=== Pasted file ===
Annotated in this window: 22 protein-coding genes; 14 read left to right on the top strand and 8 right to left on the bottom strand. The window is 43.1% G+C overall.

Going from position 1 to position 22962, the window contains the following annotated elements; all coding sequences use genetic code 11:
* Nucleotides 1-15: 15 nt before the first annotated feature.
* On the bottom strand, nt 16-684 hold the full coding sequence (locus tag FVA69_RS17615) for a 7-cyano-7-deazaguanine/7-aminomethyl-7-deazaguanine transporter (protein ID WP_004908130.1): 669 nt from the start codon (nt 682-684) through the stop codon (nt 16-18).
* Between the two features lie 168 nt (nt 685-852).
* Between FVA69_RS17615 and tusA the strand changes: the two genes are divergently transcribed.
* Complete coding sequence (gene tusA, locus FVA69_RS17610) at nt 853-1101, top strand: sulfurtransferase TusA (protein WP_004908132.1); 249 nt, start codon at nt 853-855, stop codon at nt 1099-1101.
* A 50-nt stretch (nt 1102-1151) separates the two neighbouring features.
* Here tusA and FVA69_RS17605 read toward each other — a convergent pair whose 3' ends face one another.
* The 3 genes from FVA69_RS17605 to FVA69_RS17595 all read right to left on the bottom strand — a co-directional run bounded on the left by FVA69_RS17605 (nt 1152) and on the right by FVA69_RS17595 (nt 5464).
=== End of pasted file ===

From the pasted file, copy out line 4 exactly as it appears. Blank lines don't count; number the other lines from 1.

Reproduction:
* On the bottom strand, nt 16-684 hold the full coding sequence (locus tag FVA69_RS17615) for a 7-cyano-7-deazaguanine/7-aminomethyl-7-deazaguanine transporter (protein ID WP_004908130.1): 669 nt from the start codon (nt 682-684) through the stop codon (nt 16-18).